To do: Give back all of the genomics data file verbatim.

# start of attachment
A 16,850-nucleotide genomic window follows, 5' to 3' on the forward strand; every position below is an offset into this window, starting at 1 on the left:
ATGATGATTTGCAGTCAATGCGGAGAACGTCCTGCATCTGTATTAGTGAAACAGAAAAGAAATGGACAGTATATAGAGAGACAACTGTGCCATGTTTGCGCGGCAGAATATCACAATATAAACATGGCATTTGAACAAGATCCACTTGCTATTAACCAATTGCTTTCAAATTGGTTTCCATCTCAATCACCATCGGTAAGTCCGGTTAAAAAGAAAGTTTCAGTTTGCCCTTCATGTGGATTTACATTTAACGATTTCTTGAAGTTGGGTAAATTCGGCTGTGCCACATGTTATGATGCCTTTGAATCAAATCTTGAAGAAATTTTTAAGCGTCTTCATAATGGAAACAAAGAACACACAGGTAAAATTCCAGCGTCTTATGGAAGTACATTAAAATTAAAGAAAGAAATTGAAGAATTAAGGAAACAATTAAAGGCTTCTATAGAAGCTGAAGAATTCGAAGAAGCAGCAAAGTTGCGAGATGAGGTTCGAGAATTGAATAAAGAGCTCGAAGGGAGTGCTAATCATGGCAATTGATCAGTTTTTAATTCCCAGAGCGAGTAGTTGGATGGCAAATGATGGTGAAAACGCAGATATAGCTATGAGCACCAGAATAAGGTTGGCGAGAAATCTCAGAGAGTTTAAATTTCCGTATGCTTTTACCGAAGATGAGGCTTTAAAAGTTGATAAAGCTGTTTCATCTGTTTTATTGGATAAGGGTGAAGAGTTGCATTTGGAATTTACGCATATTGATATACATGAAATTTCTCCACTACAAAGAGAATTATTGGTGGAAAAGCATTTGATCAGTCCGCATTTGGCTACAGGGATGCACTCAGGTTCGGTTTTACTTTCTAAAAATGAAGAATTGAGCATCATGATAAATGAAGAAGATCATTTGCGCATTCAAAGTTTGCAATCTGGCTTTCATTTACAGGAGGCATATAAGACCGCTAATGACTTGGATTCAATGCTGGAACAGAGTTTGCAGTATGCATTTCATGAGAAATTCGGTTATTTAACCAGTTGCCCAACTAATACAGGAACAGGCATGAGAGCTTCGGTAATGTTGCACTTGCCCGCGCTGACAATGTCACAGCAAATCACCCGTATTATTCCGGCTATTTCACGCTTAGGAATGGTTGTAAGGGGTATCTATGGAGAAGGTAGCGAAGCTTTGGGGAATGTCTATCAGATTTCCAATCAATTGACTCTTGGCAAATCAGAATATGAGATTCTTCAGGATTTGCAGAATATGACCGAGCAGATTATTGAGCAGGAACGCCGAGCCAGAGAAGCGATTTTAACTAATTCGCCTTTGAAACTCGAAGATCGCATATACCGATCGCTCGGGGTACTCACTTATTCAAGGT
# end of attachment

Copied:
A 16,850-nucleotide genomic window follows, 5' to 3' on the forward strand; every position below is an offset into this window, starting at 1 on the left:
ATGATGATTTGCAGTCAATGCGGAGAACGTCCTGCATCTGTATTAGTGAAACAGAAAAGAAATGGACAGTATATAGAGAGACAACTGTGCCATGTTTGCGCGGCAGAATATCACAATATAAACATGGCATTTGAACAAGATCCACTTGCTATTAACCAATTGCTTTCAAATTGGTTTCCATCTCAATCACCATCGGTAAGTCCGGTTAAAAAGAAAGTTTCAGTTTGCCCTTCATGTGGATTTACATTTAACGATTTCTTGAAGTTGGGTAAATTCGGCTGTGCCACATGTTATGATGCCTTTGAATCAAATCTTGAAGAAATTTTTAAGCGTCTTCATAATGGAAACAAAGAACACACAGGTAAAATTCCAGCGTCTTATGGAAGTACATTAAAATTAAAGAAAGAAATTGAAGAATTAAGGAAACAATTAAAGGCTTCTATAGAAGCTGAAGAATTCGAAGAAGCAGCAAAGTTGCGAGATGAGGTTCGAGAATTGAATAAAGAGCTCGAAGGGAGTGCTAATCATGGCAATTGATCAGTTTTTAATTCCCAGAGCGAGTAGTTGGATGGCAAATGATGGTGAAAACGCAGATATAGCTATGAGCACCAGAATAAGGTTGGCGAGAAATCTCAGAGAGTTTAAATTTCCGTATGCTTTTACCGAAGATGAGGCTTTAAAAGTTGATAAAGCTGTTTCATCTGTTTTATTGGATAAGGGTGAAGAGTTGCATTTGGAATTTACGCATATTGATATACATGAAATTTCTCCACTACAAAGAGAATTATTGGTGGAAAAGCATTTGATCAGTCCGCATTTGGCTACAGGGATGCACTCAGGTTCGGTTTTACTTTCTAAAAATGAAGAATTGAGCATCATGATAAATGAAGAAGATCATTTGCGCATTCAAAGTTTGCAATCTGGCTTTCATTTACAGGAGGCATATAAGACCGCTAATGACTTGGATTCAATGCTGGAACAGAGTTTGCAGTATGCATTTCATGAGAAATTCGGTTATTTAACCAGTTGCCCAACTAATACAGGAACAGGCATGAGAGCTTCGGTAATGTTGCACTTGCCCGCGCTGACAATGTCACAGCAAATCACCCGTATTATTCCGGCTATTTCACGCTTAGGAATGGTTGTAAGGGGTATCTATGGAGAAGGTAGCGAAGCTTTGGGGAATGTCTATCAGATTTCCAATCAATTGACTCTTGGCAAATCAGAATATGAGATTCTTCAGGATTTGCAGAATATGACCGAGCAGATTATTGAGCAGGAACGCCGAGCCAGAGAAGCGATTTTAACTAATTCGCCTTTGAAACTCGAAGATCGCATATACCGATCGCTCGGGGTACTCACTTATTCAAGGT